A deep intronic splice mutation of STAT3 underlies hyper IgE syndrome by negative dominance.
Khourieh J, Rao G, Habib T, Avery DT, Lefèvre-Utile A, Chandesris MO, Belkadi A, Chrabieh M, Alwaseem H, Grandin V, Sarrot-Reynauld F, Sénéchal A, Lortholary O, Kong XF, Boisson-Dupuis S, Picard C, Puel A, Béziat V, Zhang Q, Abel L, Molina H, Marr N, Tangye SG, Casanova JL, Boisson B.
Proc. Natl. Acad. Sci. U.S.A.
2019 Aug 20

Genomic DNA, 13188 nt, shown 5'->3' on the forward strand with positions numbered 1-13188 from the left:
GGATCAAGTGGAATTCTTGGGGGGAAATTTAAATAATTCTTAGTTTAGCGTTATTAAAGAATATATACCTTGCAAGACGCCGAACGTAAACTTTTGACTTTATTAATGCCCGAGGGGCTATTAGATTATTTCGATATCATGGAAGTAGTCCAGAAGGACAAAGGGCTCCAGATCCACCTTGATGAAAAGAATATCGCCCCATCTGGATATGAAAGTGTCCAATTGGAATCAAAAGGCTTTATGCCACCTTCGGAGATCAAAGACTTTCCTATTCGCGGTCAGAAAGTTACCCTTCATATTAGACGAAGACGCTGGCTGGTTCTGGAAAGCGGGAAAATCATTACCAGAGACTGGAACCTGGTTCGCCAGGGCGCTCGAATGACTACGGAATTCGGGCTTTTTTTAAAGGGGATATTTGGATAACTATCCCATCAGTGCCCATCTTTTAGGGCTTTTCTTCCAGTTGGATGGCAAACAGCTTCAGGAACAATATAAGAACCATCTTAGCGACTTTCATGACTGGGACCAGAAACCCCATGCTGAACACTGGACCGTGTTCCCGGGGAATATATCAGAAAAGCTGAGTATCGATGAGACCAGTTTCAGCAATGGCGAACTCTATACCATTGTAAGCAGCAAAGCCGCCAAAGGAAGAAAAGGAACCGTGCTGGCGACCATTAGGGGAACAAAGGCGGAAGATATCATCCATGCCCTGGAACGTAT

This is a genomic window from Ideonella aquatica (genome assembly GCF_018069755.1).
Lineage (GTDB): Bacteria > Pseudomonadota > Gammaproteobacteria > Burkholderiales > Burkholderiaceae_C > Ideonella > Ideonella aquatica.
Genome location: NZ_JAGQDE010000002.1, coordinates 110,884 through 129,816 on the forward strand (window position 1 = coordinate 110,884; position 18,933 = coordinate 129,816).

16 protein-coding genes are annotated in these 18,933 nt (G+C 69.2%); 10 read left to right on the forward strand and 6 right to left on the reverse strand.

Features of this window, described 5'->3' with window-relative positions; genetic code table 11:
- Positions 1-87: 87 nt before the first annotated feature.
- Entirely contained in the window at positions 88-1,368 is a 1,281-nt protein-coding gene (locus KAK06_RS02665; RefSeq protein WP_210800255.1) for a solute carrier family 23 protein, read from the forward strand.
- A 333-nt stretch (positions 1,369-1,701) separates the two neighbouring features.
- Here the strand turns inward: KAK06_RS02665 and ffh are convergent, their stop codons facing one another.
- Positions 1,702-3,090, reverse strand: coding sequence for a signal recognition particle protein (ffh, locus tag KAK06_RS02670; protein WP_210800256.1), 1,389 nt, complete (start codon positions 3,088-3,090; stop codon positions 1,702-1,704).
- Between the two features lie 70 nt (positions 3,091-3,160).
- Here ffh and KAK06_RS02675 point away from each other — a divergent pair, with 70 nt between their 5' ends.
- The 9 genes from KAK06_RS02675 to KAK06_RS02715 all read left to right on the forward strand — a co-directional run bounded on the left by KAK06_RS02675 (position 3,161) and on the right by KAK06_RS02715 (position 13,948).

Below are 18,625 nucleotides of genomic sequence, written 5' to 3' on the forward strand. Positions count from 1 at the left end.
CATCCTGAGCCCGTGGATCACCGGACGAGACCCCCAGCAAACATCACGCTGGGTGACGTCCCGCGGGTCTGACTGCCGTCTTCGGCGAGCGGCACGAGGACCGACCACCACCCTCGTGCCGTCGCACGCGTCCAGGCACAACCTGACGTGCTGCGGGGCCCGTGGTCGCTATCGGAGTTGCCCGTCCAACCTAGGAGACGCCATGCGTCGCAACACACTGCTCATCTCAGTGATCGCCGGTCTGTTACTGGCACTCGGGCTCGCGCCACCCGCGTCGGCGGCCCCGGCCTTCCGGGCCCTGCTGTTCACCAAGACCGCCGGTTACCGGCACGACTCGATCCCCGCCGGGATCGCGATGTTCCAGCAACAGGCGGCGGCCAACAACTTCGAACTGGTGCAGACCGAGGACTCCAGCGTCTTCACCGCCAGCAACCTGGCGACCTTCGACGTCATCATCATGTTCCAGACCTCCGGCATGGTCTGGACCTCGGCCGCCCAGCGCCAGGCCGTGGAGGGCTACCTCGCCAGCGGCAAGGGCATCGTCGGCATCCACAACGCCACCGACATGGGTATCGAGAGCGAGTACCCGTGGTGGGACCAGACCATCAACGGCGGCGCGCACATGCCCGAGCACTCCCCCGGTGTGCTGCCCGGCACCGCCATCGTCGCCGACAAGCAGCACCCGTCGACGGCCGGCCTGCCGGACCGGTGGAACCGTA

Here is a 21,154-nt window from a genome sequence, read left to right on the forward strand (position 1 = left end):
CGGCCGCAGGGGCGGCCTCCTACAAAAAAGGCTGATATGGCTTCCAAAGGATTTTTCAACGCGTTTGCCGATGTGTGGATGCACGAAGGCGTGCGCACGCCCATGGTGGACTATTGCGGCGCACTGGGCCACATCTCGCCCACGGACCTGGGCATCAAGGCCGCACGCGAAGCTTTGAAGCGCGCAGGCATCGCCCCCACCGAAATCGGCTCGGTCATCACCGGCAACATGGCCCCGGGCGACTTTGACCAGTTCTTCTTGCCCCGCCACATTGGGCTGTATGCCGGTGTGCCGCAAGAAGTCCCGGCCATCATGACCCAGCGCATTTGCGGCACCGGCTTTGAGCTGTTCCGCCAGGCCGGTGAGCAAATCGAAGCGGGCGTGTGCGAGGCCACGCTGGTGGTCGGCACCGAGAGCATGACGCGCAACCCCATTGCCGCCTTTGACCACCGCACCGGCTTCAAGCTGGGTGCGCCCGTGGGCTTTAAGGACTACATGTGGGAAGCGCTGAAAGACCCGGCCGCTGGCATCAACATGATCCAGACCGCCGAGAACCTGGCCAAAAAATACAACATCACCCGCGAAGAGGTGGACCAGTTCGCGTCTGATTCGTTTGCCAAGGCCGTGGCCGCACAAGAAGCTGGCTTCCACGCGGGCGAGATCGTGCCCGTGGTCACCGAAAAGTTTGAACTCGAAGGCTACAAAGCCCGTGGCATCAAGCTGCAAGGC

Heterozygous in-frame mutations in coding regions of human STAT3 underlie the only known autosomal dominant form of hyper IgE syndrome (AD HIES). About 5% of familial cases remain unexplained. The mutant proteins are loss-of-function and dominant-negative when tested following overproduction in recipient cells. However, the production of mutant proteins has not been detected and quantified in the cells of heterozygous patients. We report a deep intronic heterozygous STAT3 mutation, c.1282-89C>T, in 7 relatives with AD HIES. This mutation creates a new exon in the STAT3 complementary DNA, which, when overexpressed, generates a mutant STAT3 protein (D427ins17) that is loss-of-function and dominant-negative in terms of tyrosine phosphorylation, DNA binding, and transcriptional activity. In immortalized B cells from these patients, the D427ins17 protein was 2 kDa larger and 4-fold less abundant than wild-type STAT3, on mass spectrometry. The patients' primary B and T lymphocytes responded poorly to STAT3-dependent cytokines. These findings are reminiscent of the impaired responses of leukocytes from other patients with AD HIES due to typical STAT3 coding mutations, providing further evidence for the dominance of the mutant intronic allele. These findings highlight the importance of sequencing STAT3 introns in patients with HIES without candidate variants in coding regions and essential splice sites. They also show that AD HIES-causing STAT3 mutant alleles can be dominant-negative even if the encoded protein is produced in significantly smaller amounts than wild-type STAT3.